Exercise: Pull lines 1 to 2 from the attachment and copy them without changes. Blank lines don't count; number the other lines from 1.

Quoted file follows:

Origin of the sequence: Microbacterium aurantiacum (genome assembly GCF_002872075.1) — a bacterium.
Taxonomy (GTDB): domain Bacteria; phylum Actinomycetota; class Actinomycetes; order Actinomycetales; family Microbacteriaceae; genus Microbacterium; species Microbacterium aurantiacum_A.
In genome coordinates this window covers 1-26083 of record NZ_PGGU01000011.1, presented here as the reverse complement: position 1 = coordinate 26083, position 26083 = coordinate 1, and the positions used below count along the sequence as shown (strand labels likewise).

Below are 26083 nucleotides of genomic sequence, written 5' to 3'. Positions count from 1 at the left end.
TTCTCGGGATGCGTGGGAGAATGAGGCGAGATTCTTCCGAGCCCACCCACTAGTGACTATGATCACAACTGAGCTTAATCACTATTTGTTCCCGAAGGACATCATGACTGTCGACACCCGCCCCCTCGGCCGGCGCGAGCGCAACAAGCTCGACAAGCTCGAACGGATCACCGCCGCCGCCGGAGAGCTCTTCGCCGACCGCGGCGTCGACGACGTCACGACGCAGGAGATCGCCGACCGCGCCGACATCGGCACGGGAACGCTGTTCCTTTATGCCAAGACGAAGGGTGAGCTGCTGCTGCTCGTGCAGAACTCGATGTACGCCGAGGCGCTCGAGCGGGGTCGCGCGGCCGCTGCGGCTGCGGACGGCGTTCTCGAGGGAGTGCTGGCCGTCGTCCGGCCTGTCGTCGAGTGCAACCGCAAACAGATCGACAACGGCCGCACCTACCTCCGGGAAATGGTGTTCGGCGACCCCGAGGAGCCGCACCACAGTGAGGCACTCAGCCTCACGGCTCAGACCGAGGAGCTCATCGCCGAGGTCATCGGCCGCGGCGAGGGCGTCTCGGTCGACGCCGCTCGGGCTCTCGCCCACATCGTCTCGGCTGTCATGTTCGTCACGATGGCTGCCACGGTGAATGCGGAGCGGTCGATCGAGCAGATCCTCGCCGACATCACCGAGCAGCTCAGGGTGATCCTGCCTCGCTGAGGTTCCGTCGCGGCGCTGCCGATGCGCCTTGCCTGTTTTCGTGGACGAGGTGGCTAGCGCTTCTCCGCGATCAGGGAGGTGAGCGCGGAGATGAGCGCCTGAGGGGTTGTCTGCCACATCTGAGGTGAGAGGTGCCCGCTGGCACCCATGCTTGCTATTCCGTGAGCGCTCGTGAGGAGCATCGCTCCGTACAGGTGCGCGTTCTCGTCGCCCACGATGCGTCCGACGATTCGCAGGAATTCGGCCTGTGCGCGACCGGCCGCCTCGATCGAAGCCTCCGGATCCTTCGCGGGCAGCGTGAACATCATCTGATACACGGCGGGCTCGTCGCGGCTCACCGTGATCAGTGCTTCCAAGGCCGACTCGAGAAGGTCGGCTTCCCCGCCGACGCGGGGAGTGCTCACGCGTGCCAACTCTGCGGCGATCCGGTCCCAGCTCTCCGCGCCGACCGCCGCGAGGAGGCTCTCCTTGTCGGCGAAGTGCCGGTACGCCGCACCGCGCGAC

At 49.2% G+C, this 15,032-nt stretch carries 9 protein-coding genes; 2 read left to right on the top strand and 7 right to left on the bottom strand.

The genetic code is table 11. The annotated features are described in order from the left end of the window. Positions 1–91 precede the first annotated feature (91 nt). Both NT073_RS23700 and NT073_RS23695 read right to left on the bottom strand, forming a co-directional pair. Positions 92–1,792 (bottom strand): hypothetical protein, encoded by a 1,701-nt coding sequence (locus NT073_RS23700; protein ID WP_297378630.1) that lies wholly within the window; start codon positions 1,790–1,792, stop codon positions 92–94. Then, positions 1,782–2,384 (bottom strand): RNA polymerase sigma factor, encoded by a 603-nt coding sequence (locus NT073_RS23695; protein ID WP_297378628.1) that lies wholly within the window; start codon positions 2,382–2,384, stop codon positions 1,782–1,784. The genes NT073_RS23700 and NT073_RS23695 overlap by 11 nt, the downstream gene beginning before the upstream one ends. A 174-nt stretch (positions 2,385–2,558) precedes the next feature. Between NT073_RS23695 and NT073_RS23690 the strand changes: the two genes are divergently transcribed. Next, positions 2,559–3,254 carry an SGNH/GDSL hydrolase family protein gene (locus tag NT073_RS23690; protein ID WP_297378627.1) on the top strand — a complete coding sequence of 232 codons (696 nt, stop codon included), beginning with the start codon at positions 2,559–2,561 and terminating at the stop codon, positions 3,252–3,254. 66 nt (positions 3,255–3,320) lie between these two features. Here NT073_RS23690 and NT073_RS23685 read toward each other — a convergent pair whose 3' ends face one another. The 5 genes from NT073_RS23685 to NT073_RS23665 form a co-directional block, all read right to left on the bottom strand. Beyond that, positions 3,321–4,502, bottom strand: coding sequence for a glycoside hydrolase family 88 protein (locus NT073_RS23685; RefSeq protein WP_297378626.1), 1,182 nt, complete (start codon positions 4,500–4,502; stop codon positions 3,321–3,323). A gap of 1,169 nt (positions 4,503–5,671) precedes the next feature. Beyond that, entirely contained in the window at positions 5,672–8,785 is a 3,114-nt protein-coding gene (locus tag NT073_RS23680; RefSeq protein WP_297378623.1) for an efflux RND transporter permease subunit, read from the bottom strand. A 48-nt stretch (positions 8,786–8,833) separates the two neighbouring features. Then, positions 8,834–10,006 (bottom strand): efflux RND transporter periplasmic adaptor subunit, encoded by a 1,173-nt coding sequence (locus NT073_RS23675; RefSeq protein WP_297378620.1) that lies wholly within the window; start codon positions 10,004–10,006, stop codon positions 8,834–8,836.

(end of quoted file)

Origin of the sequence: Microbacterium aurantiacum (genome assembly GCF_002872075.1) — a bacterium.
Taxonomy (GTDB): domain Bacteria; phylum Actinomycetota; class Actinomycetes; order Actinomycetales; family Microbacteriaceae; genus Microbacterium; species Microbacterium aurantiacum_A.